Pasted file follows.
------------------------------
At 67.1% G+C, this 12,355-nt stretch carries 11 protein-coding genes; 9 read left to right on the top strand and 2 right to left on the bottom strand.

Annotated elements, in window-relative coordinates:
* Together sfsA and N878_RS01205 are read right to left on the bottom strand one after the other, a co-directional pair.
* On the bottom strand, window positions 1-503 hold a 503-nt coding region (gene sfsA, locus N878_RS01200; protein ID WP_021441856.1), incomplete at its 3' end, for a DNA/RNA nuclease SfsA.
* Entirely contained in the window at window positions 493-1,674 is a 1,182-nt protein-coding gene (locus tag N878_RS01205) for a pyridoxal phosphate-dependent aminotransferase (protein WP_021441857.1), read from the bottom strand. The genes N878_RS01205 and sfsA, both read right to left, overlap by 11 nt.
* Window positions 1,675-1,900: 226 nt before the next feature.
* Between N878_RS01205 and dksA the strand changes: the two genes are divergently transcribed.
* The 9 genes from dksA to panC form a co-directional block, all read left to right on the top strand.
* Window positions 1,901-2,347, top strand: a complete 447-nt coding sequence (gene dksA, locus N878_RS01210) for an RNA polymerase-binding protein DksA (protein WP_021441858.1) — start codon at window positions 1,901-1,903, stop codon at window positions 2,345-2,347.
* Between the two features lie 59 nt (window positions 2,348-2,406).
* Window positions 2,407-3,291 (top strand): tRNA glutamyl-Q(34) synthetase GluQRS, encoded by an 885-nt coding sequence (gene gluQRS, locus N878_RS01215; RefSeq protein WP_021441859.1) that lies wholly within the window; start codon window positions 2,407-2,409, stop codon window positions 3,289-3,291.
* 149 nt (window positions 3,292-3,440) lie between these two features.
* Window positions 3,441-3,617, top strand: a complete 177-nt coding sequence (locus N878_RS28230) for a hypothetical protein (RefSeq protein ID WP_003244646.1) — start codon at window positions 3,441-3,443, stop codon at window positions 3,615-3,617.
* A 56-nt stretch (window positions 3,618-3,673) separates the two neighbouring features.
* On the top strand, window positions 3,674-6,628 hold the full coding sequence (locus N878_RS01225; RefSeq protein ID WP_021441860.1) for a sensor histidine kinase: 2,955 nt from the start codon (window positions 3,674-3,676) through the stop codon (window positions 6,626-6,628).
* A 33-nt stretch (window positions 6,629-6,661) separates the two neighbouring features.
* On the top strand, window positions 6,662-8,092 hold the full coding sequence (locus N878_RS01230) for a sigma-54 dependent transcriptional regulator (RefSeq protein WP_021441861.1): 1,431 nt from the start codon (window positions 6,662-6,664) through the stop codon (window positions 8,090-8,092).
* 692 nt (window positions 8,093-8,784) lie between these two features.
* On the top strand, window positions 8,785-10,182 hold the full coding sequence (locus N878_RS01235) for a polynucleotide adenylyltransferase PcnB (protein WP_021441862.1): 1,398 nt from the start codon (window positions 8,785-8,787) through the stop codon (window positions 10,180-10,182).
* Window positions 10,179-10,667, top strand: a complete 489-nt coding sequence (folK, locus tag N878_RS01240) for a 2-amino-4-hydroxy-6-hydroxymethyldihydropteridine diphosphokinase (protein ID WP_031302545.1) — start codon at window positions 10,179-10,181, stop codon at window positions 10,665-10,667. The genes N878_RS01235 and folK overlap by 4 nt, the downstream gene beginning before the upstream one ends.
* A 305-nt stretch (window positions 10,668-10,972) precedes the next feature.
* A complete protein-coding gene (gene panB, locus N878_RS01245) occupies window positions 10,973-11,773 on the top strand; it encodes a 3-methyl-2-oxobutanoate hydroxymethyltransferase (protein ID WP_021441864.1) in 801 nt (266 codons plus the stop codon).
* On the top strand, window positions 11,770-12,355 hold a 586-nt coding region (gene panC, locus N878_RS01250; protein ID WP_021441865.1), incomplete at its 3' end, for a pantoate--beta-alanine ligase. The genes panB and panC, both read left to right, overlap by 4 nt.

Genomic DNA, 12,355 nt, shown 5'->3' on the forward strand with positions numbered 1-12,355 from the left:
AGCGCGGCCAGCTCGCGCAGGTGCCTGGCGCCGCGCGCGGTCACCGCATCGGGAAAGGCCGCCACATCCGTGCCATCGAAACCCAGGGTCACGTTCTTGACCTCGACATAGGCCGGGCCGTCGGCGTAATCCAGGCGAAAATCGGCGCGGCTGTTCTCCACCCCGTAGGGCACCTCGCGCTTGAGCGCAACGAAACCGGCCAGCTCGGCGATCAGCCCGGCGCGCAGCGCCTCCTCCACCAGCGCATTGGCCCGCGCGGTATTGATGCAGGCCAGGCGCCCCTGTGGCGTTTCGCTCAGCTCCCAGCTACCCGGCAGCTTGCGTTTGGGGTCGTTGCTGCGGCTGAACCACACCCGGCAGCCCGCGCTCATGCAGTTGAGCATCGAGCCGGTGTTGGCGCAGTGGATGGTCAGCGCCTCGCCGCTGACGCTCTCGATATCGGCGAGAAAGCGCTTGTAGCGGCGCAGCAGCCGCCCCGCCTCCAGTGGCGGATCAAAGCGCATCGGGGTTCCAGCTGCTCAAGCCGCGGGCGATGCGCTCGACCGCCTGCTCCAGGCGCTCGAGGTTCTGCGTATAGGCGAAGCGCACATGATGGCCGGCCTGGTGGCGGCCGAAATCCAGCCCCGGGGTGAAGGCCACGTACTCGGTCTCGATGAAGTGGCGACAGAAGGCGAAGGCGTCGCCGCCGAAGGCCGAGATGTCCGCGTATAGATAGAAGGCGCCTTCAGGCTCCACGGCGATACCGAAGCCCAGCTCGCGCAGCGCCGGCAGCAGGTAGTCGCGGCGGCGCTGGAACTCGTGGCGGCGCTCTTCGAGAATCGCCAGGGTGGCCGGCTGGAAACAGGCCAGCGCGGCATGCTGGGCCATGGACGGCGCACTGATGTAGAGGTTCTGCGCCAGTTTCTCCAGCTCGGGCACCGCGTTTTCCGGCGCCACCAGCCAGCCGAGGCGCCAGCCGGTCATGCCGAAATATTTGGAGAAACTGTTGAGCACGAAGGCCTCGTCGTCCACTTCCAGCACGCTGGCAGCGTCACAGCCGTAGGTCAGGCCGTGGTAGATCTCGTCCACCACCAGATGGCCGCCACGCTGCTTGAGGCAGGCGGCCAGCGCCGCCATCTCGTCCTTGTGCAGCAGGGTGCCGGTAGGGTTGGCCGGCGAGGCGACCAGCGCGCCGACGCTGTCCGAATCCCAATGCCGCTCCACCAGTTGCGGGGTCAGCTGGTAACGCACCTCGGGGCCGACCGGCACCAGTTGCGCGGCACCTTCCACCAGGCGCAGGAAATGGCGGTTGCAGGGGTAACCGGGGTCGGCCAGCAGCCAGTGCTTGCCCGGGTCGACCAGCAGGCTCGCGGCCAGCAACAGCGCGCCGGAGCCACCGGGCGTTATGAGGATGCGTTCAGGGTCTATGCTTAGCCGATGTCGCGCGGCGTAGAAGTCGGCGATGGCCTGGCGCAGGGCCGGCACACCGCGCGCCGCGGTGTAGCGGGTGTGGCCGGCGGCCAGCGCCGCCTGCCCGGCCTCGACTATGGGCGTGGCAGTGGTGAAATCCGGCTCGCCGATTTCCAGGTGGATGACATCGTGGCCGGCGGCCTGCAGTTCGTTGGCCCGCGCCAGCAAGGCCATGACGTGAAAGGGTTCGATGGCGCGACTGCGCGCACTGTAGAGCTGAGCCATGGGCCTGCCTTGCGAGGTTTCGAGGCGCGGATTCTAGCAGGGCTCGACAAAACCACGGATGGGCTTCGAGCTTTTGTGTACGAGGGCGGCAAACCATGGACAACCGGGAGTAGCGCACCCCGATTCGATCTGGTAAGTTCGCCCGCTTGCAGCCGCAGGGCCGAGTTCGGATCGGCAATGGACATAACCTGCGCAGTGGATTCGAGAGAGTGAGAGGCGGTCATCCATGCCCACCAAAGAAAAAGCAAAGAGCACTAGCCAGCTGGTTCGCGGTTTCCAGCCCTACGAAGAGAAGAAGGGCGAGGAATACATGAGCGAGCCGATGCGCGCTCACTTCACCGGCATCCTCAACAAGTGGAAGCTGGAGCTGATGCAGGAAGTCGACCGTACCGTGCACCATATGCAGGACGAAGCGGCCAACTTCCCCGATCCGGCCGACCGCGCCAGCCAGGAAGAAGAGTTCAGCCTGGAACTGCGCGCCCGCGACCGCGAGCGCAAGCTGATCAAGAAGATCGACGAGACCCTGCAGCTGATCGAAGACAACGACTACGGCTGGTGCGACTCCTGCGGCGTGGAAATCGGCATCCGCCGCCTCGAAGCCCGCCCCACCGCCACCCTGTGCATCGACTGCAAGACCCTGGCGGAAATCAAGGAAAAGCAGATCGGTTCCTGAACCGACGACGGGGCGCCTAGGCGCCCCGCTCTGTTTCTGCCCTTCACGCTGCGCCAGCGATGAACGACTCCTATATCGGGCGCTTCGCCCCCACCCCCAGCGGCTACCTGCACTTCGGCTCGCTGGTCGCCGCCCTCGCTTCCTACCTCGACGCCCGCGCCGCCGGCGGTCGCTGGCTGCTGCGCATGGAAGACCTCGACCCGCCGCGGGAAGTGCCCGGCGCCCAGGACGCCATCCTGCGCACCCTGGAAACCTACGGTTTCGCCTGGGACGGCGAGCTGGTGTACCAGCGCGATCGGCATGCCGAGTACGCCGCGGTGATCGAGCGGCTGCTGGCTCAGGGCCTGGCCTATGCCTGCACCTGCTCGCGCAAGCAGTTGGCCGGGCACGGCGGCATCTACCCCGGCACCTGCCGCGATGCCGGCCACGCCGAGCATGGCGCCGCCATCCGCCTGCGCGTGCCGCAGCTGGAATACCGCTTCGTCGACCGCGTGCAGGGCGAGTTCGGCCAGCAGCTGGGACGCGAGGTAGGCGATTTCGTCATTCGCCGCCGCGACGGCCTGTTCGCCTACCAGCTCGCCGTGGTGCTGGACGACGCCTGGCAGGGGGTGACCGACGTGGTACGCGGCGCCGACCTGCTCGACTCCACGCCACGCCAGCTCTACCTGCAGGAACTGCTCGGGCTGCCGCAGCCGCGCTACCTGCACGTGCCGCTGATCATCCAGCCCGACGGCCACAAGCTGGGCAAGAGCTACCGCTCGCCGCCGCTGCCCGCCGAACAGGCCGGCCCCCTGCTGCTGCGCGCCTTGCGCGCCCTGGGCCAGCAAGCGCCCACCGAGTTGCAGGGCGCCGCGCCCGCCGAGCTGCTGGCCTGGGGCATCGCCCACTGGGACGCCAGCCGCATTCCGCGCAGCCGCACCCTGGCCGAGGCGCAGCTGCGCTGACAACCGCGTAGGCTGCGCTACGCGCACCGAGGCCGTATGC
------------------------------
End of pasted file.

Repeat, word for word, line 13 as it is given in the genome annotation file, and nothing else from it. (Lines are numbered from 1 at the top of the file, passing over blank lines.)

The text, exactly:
* Window positions 3,441-3,617, top strand: a complete 177-nt coding sequence (locus N878_RS28230) for a hypothetical protein (RefSeq protein ID WP_003244646.1) — start codon at window positions 3,441-3,443, stop codon at window positions 3,615-3,617.